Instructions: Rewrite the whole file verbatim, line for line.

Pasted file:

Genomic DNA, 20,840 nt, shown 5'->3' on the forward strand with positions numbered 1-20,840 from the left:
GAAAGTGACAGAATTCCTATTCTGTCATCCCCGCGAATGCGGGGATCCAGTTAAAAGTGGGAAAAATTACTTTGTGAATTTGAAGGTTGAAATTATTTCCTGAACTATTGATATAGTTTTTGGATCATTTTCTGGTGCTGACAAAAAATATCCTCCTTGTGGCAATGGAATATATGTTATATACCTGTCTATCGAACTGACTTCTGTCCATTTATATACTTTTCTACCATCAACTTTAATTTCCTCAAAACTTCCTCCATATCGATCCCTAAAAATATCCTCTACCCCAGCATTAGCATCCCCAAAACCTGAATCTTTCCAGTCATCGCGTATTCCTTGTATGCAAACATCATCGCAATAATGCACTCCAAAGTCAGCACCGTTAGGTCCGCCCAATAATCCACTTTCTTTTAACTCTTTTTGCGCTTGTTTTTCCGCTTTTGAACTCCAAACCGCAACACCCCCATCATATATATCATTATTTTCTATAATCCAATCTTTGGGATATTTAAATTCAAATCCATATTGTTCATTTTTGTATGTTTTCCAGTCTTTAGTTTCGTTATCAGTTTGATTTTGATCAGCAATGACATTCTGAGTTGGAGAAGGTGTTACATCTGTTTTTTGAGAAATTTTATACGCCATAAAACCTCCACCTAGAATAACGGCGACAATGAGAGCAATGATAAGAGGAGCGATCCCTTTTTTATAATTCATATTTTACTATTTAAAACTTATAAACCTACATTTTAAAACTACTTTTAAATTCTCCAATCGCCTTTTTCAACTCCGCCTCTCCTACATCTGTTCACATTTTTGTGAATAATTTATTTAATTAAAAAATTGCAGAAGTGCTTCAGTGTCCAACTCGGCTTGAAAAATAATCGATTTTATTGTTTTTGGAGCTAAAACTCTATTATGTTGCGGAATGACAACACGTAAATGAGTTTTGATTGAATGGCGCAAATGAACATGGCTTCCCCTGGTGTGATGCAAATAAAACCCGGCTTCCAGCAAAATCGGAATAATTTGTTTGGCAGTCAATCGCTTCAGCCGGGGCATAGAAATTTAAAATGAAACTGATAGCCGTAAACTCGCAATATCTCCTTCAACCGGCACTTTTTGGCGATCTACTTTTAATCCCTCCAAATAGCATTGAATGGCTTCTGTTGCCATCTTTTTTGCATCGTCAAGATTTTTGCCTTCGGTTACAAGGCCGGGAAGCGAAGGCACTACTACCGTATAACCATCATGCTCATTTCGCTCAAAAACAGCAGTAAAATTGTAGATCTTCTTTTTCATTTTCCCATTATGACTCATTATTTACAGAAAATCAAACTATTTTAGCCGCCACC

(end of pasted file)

Genomic DNA, 20,840 nt, shown 5'->3' on the forward strand with positions numbered 1-20,840 from the left:
GAAAGTGACAGAATTCCTATTCTGTCATCCCCGCGAATGCGGGGATCCAGTTAAAAGTGGGAAAAATTACTTTGTGAATTTGAAGGTTGAAATTATTTCCTGAACTATTGATATAGTTTTTGGATCATTTTCTGGTGCTGACAAAAAATATCCTCCTTGTGGCAATGGAATATATGTTATATACCTGTCTATCGAACTGACTTCTGTCCATTTATATACTTTTCTACCATCAACTTTAATTTCCTCAAAACTTCCTCCATATCGATCCCTAAAAATATCCTCTACCCCAGCATTAGCATCCCCAAAACCTGAATCTTTCCAGTCATCGCGTATTCCTTGTATGCAAACATCATCGCAATAATGCACTCCAAAGTCAGCACCGTTAGGTCCGCCCAATAATCCACTTTCTTTTAACTCTTTTTGCGCTTGTTTTTCCGCTTTTGAACTCCAAACCGCAACACCCCCATCATATATATCATTATTTTCTATAATCCAATCTTTGGGATATTTAAATTCAAATCCATATTGTTCATTTTTGTATGTTTTCCAGTCTTTAGTTTCGTTATCAGTTTGATTTTGATCAGCAATGACATTCTGAGTTGGAGAAGGTGTTACATCTGTTTTTTGAGAAATTTTATACGCCATAAAACCTCCACCTAGAATAACGGCGACAATGAGAGCAATGATAAGAGGAGCGATCCCTTTTTTATAATTCATATTTTACTATTTAAAACTTATAAACCTACATTTTAAAACTACTTTTAAATTCTCCAATCGCCTTTTTCAACTCCGCCTCTCCTACATCTGTTCACATTTTTGTGAATAATTTATTTAATTAAAAAATTGCAGAAGTGCTTCAGTGTCCAACTCGGCTTGAAAAATAATCGATTTTATTGTTTTTGGAGCTAAAACTCTATTATGTTGCGGAATGACAACACGTAAATGAGTTTTGATTGAATGGCGCAAATGAACATGGCTTCCCCTGGTGTGATGCAAATAAAACCCGGCTTCCAGCAAAATCGGAATAATTTGTTTGGCAGTCAATCGCTTCAGCCGGGGCATAGAAATTTAAAATGAAACTGATAGCCGTAAACTCGCAATATCTCCTTCAACCGGCACTTTTTGGCGATCTACTTTTAATCCCTCCAAATAGCATTGAATGGCTTCTGTTGCCATCTTTTTTGCATCGTCAAGATTTTTGCCTTCGGTTACAAGGCCGGGAAGCGAAGGCACTACTACCGTATAACCATCATGCTCATTTCGCTCAAAAACAGCAGTAAAATTGTAGATCTTCTTTTTCATTTTCCCATTATGACTCATTATTTACAGAAAATCAAACTATTTTAGCCGCCACC